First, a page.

have wedding plans.
Community has agreed to pay $54 a share for Triad -- topping a leveraged buyout offer of $50.25 a share for the company -- in a deal valued at $6.8 billion. Community, best known as a rural hospital operator, is now set to emerge as the largest publicly traded hospital company in the country.
"This deal will substantially increase
Community's overall scale and enhance its geographic diversity," Community CEO Wayne Smith said on Monday. "This is a strategic growth opportunity."
Sheryl Skolnick, senior vice president of CRT Capital Group, thought Triad might attract another suitor. She has, therefore, maintained her buy recommendation on Triad's stock throughout a so-called go-shop period that has now drawn to a close.
Still, Skolnick was surprised by the latest development. She points out that Community could have chosen to bid on
-- another rural hospital operator in its own neighborhood -- instead of seeking out a larger hospital chain in a different part of the country.
To Skolnick, LifePoint looks like one of few hospital companies that could still attract a buyer. HCA has already gone private in one of the biggest LBOs ever. Meanwhile,
Health Management Associates
has pulled off a financial restructuring -- complete with significant amounts of debt-- that essentially serves as a poison pill for would-be suitors. And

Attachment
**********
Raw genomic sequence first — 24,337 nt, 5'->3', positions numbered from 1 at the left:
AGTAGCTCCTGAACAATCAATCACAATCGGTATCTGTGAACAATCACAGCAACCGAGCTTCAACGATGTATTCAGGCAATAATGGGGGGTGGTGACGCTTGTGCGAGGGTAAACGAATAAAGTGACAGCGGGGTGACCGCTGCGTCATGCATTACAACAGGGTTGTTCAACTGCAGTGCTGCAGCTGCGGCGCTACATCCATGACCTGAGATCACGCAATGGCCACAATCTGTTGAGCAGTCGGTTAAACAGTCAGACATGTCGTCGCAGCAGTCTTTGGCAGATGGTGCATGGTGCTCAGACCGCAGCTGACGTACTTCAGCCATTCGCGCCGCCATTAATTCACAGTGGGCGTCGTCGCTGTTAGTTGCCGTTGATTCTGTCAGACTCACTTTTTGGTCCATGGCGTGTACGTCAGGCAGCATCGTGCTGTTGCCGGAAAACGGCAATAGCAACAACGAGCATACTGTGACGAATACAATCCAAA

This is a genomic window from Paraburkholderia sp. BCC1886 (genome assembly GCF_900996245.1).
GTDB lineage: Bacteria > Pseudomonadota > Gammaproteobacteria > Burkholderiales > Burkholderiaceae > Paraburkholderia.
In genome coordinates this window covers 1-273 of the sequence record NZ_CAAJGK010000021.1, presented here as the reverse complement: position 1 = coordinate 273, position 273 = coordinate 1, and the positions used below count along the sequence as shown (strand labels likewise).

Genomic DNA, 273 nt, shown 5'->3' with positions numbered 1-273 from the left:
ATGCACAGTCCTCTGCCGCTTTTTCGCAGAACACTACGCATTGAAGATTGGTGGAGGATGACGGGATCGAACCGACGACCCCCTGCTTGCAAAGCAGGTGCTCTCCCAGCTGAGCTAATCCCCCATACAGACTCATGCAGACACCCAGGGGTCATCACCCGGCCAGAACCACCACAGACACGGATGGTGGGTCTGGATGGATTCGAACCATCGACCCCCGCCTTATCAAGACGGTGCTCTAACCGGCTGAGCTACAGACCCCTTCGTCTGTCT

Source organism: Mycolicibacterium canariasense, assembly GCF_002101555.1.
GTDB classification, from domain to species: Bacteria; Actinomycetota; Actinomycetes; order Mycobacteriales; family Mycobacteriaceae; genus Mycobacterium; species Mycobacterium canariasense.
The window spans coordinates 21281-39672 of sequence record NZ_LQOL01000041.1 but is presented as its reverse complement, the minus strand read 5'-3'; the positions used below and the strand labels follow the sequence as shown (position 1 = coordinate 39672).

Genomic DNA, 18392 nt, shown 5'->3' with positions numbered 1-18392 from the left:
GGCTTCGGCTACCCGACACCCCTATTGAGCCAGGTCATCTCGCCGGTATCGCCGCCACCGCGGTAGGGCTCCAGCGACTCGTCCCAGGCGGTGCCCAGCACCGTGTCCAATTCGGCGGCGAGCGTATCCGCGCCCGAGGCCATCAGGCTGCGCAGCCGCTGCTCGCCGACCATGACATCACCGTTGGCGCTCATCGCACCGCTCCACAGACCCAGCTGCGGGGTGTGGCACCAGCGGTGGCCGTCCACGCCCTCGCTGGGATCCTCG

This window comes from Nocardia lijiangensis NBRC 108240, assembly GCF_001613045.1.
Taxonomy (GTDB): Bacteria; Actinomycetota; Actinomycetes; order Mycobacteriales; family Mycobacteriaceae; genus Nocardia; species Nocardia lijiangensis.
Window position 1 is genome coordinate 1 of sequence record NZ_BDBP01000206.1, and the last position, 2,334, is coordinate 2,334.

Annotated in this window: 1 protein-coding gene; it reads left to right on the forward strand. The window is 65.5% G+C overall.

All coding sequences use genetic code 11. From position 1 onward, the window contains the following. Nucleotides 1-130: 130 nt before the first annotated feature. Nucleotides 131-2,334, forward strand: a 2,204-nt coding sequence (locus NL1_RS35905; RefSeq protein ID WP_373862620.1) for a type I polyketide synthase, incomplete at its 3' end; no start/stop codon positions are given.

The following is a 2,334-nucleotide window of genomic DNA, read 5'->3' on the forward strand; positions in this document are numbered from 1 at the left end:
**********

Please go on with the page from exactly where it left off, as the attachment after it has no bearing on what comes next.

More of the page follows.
can pursue a deal only if its leaders, who control the company's voting stock, wish to do so.
, which is burdened by heavy debt levels and weak earnings before interest, taxes, depreciation and amortization.
"I have a rhyme" for that company, Skolnick says. "There are none so blind as those who will not see all that debt and very little EBITDA at THC."
Tenet has so far generated no clear interest from hungry private equity buyers. The company could, however, attract a new leader. With Community buying Triad, experts say, current Triad CEO James Shelton could be hunting for a job -- and fielding offers at companies, such as Tenet and HMA, with perceived leadership problems.
Meanwhile, UBS analyst Kenneth Weakley feels that Triad will fare better with Community executives in charge.
"CYH is no ordinary bidder," Weakley insisted on Monday. "CYH's management is, in our view, the most disciplined in the business -- a fact which (in theory), with added leverage and assets to sell, would appear positive for the story."
Weakley portrays Community as the only stock worth buying in the entire hospital group. His firm has investment banking ties to Community and several other hospital companies.